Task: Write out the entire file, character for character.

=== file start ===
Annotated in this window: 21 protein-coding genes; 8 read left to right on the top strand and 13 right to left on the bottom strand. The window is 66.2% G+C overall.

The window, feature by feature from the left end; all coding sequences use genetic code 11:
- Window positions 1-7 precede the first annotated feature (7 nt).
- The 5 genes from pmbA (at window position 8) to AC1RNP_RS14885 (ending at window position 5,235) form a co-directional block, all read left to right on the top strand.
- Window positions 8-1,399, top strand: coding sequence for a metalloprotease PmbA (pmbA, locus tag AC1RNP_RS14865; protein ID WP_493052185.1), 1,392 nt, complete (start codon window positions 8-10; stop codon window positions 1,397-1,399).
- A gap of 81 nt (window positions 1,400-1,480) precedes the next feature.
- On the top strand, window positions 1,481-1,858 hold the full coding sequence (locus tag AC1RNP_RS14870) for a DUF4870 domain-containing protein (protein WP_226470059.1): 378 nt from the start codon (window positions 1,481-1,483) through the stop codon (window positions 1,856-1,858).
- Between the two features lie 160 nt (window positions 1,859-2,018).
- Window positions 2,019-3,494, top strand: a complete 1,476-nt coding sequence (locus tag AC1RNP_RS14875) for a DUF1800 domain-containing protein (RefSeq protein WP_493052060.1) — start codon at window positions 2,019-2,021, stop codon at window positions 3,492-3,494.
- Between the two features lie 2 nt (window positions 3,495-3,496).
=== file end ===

Annotated in this window: 21 protein-coding genes; 8 read left to right on the top strand and 13 right to left on the bottom strand. The window is 66.2% G+C overall.

The window, feature by feature from the left end; all coding sequences use genetic code 11:
- Window positions 1-7 precede the first annotated feature (7 nt).
- The 5 genes from pmbA (at window position 8) to AC1RNP_RS14885 (ending at window position 5,235) form a co-directional block, all read left to right on the top strand.
- Window positions 8-1,399, top strand: coding sequence for a metalloprotease PmbA (pmbA, locus tag AC1RNP_RS14865; protein ID WP_493052185.1), 1,392 nt, complete (start codon window positions 8-10; stop codon window positions 1,397-1,399).
- A gap of 81 nt (window positions 1,400-1,480) precedes the next feature.
- On the top strand, window positions 1,481-1,858 hold the full coding sequence (locus tag AC1RNP_RS14870) for a DUF4870 domain-containing protein (protein WP_226470059.1): 378 nt from the start codon (window positions 1,481-1,483) through the stop codon (window positions 1,856-1,858).
- Between the two features lie 160 nt (window positions 1,859-2,018).
- Window positions 2,019-3,494, top strand: a complete 1,476-nt coding sequence (locus tag AC1RNP_RS14875) for a DUF1800 domain-containing protein (RefSeq protein WP_493052060.1) — start codon at window positions 2,019-2,021, stop codon at window positions 3,492-3,494.
- Between the two features lie 2 nt (window positions 3,495-3,496).